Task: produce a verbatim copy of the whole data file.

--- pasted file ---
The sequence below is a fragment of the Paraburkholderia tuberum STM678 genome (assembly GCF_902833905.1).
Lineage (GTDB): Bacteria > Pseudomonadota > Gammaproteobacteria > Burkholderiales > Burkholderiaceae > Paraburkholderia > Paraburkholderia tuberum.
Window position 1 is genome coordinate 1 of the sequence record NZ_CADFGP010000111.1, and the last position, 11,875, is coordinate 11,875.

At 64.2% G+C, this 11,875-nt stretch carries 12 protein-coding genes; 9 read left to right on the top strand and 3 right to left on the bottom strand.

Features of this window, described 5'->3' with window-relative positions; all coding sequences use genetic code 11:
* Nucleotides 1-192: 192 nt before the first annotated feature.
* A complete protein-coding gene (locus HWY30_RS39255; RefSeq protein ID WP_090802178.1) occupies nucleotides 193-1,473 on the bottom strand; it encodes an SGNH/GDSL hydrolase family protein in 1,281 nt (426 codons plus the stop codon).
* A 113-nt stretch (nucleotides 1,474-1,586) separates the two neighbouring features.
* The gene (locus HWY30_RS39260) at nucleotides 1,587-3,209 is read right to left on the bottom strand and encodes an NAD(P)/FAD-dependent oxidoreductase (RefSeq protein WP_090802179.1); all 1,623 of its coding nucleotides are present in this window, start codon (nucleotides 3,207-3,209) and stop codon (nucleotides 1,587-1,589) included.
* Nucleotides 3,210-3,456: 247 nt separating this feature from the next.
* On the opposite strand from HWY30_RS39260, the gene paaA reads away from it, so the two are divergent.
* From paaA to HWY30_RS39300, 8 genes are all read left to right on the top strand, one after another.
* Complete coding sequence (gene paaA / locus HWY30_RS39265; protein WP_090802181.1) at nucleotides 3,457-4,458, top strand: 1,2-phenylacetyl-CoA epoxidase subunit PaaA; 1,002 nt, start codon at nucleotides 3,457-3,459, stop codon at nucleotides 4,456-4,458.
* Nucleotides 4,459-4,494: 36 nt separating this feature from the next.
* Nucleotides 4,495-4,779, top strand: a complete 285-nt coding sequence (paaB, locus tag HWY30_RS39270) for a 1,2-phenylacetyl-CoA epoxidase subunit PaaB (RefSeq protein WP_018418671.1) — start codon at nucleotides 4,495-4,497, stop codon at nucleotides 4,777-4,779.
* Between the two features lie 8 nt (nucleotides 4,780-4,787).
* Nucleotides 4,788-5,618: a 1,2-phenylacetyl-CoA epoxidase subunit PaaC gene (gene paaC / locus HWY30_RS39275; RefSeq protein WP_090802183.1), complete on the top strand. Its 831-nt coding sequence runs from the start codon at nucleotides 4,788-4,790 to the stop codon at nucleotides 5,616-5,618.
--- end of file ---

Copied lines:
The sequence below is a fragment of the Paraburkholderia tuberum STM678 genome (assembly GCF_902833905.1).
Lineage (GTDB): Bacteria > Pseudomonadota > Gammaproteobacteria > Burkholderiales > Burkholderiaceae > Paraburkholderia > Paraburkholderia tuberum.
Window position 1 is genome coordinate 1 of the sequence record NZ_CADFGP010000111.1, and the last position, 11,875, is coordinate 11,875.

At 64.2% G+C, this 11,875-nt stretch carries 12 protein-coding genes; 9 read left to right on the top strand and 3 right to left on the bottom strand.

Features of this window, described 5'->3' with window-relative positions; all coding sequences use genetic code 11:
* Nucleotides 1-192: 192 nt before the first annotated feature.
* A complete protein-coding gene (locus HWY30_RS39255; RefSeq protein ID WP_090802178.1) occupies nucleotides 193-1,473 on the bottom strand; it encodes an SGNH/GDSL hydrolase family protein in 1,281 nt (426 codons plus the stop codon).
* A 113-nt stretch (nucleotides 1,474-1,586) separates the two neighbouring features.
* The gene (locus HWY30_RS39260) at nucleotides 1,587-3,209 is read right to left on the bottom strand and encodes an NAD(P)/FAD-dependent oxidoreductase (RefSeq protein WP_090802179.1); all 1,623 of its coding nucleotides are present in this window, start codon (nucleotides 3,207-3,209) and stop codon (nucleotides 1,587-1,589) included.
* Nucleotides 3,210-3,456: 247 nt separating this feature from the next.
* On the opposite strand from HWY30_RS39260, the gene paaA reads away from it, so the two are divergent.
* From paaA to HWY30_RS39300, 8 genes are all read left to right on the top strand, one after another.
* Complete coding sequence (gene paaA / locus HWY30_RS39265; protein WP_090802181.1) at nucleotides 3,457-4,458, top strand: 1,2-phenylacetyl-CoA epoxidase subunit PaaA; 1,002 nt, start codon at nucleotides 3,457-3,459, stop codon at nucleotides 4,456-4,458.
* Nucleotides 4,459-4,494: 36 nt separating this feature from the next.
* Nucleotides 4,495-4,779, top strand: a complete 285-nt coding sequence (paaB, locus tag HWY30_RS39270) for a 1,2-phenylacetyl-CoA epoxidase subunit PaaB (RefSeq protein WP_018418671.1) — start codon at nucleotides 4,495-4,497, stop codon at nucleotides 4,777-4,779.
* Between the two features lie 8 nt (nucleotides 4,780-4,787).
* Nucleotides 4,788-5,618: a 1,2-phenylacetyl-CoA epoxidase subunit PaaC gene (gene paaC / locus HWY30_RS39275; RefSeq protein WP_090802183.1), complete on the top strand. Its 831-nt coding sequence runs from the start codon at nucleotides 4,788-4,790 to the stop codon at nucleotides 5,616-5,618.